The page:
B3RN3D

Let your plans be dark and impenetrable as night, and when you move, fall like a thunderbolt.

Mobile Security and OPSEC

One of the Tor Project developers, Mike Perry, has documented the difficulties in securing a mobile device. If you haven’t thought this through, here’s likely how it would go:

  • You don’t use iOS. Apple has backdoors installed by design and don’t listen to press releases that tell you otherwise
  • You could use a cryptophone. This was a great idea for a time when nothing else existed but unless you have a friend with another cryptophone, and a large wallet, it’s not happening.
  • You could use a Neo900. This is not a bad idea but it’s just not keeping up with the times.
  • Well I’ll just lock down Android or a Linux device and make it ultra secure. Ok. Now you’re on the same page but here’s why that’s so hard:

If you go back to 2014, Tor Project’s blog post first documented the dire state of mobile security. In short, Android has a lot of fantastic security features maligned with a variety of horrific privacy deal-breakers.

Why do we need a mobile device

OPSEC is not just restricting what you do and how you act, it’s also coming up with solutions to figure out how to do things securely. We can’t apply a unilateral security policy on other people or simply say “Nope. You can’t do that.” There simply are people that need to be able to do things that may be risky. It’s our job to learn about technology so that we can figure out ways to do what we need to do while taking OPSEC into account.

Mobile is the best example of this problem. Mobile devices give us a powerful way of staying connected but we all know that a mobile device is basically a tracking device you willingly put in your pocket (and even worse than that). This dichotomy of liberation technology and privacy abandonment is a perfect example of the OPSEC struggle.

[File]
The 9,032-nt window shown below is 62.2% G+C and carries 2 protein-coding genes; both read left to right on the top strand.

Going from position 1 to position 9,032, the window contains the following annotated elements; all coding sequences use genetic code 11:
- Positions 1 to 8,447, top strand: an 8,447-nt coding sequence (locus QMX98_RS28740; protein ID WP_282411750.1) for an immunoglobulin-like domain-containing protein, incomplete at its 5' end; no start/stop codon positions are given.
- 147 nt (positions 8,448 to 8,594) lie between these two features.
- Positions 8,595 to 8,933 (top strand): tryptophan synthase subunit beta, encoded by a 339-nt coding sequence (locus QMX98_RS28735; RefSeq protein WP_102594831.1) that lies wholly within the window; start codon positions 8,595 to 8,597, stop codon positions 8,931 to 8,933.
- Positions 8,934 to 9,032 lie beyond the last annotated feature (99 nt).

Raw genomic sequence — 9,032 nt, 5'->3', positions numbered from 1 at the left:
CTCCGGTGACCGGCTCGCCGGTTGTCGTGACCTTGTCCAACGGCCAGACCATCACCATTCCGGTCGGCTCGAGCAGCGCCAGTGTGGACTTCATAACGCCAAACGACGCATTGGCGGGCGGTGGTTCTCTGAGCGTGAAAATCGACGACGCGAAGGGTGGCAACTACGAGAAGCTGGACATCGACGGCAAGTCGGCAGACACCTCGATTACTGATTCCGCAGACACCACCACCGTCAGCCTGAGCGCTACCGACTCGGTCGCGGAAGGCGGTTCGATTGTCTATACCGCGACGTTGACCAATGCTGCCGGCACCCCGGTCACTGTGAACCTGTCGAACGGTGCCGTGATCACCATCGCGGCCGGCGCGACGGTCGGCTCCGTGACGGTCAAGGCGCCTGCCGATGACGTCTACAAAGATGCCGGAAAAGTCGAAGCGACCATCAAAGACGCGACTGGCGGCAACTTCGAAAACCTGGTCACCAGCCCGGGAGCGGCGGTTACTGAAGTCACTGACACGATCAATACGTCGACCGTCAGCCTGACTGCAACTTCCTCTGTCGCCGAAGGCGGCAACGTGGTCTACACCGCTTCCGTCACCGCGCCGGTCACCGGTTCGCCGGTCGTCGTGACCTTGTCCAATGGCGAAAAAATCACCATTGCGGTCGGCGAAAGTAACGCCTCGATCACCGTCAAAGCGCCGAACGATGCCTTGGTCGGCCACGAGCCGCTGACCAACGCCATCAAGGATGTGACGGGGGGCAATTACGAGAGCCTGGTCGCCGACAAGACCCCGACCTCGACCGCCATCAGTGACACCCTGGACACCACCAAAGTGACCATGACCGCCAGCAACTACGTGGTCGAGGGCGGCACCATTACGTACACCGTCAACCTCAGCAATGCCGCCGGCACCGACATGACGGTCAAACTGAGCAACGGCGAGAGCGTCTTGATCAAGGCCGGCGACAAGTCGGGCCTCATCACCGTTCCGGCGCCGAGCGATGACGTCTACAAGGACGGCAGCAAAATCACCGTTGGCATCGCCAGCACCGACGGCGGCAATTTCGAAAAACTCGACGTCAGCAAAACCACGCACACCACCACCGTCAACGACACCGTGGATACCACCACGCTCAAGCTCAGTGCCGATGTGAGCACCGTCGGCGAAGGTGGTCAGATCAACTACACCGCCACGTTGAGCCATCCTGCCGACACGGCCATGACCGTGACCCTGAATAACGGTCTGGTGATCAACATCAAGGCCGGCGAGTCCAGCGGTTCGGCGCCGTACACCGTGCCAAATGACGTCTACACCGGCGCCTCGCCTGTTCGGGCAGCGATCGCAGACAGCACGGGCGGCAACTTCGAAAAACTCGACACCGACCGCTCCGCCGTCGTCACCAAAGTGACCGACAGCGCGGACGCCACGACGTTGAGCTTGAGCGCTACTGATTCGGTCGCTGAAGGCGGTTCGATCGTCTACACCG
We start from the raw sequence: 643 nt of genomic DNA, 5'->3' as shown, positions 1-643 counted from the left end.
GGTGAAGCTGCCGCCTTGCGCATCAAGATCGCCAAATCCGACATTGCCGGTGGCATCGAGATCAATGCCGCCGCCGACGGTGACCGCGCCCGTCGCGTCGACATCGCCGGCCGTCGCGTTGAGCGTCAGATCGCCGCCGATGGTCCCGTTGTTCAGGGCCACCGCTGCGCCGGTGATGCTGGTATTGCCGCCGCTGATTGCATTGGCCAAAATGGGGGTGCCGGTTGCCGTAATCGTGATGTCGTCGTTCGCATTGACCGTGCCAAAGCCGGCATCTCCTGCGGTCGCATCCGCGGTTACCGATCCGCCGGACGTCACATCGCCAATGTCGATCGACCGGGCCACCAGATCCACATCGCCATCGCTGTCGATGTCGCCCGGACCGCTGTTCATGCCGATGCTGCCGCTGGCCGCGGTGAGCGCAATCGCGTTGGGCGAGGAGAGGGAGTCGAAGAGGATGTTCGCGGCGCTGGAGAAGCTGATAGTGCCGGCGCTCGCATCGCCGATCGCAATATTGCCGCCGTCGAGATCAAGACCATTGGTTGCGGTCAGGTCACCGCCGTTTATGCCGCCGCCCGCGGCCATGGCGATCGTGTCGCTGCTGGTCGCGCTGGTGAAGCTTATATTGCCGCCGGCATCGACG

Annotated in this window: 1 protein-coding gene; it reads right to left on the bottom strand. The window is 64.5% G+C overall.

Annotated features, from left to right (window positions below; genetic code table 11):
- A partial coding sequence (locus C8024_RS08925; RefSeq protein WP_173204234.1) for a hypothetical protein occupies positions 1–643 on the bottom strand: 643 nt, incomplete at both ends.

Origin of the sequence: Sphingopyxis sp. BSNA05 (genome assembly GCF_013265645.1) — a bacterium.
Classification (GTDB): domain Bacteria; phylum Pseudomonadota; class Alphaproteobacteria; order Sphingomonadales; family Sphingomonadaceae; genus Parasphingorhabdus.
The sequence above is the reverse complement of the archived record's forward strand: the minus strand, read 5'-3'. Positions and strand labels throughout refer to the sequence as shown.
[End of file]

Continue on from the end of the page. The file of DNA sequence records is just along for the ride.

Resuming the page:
What can Android offer

Android is not just a Linux computer in your pocket like many recite. Android is the most secure Linux environment whether or not it’s in your pocket… but is also backdoored. Consider whether your Linux distro of choice supports these features:

  • Sandboxed isolation for every running application
  • Hardware backed, forensic-resistant storage location for keys and passwords.
  • Verification for all system partitions at boot
  • Controlled application inter-process communication mechanism
  • Egress firewall controls and alerts
  • Controls over what an application can have access to

This checklist outlines many of the goals for Subgraph OS.

What are Android’s problems

This is much harder to list. There are a ton of problems built into Android’s core that need to be addressed.

  • Baseband: all cellular devices have a baseband and no one knows what it does. This baseband can transmit your location and, even worse, has the ability to be a complete backdoor into the system.
  • Network controls: Android’s base OS has no egress filtering. Any application that has received the appropriate permissions can access any remote host.
  • Authentication controls: Having a strong password on a laptop is easier than on a touch screen interface. So users will end up choosing numeric pins to protect sensitive data.
  • Google: Just the fact that in the end Google controls all of the code and the devices but promises to release it in itself is a risk.
  • Others: Google Play Store, WiFi scanning, binary blobs, vulnerable Linux kernels, … the list goes on.

What’s the answer

Mike Perry outlines the problems and provides a less bleak perspective on the state of mobile thanks to Copperhead OS, the secure from-the-ground-up Android OS. Copperhead addresses many of the items above in itself. If you have a supported device, I suggest you take a look at flashing Copperhead today.

The result is a phone:

  • Anonymously routed through tor and enforced at the firewall/Netfilter level
  • Modern Linux kernel with GRSEC PAX protections built in
  • Firewall that grants users control over what an application can connect to
  • OS Source built with modern hardening methods that the base Android OS never cared to implementation

But what Tor Project is doing is the same as what they did to Firefox. They didn’t fork the code, they cloned it to make the Tor Browser Bundle. The process that they outline for their super secure phone requires that you build from source and execute a variety of scripts but all do-able. They can’t fix everything but this is major step in the right direction or at least a short term fix to make something that we can use today.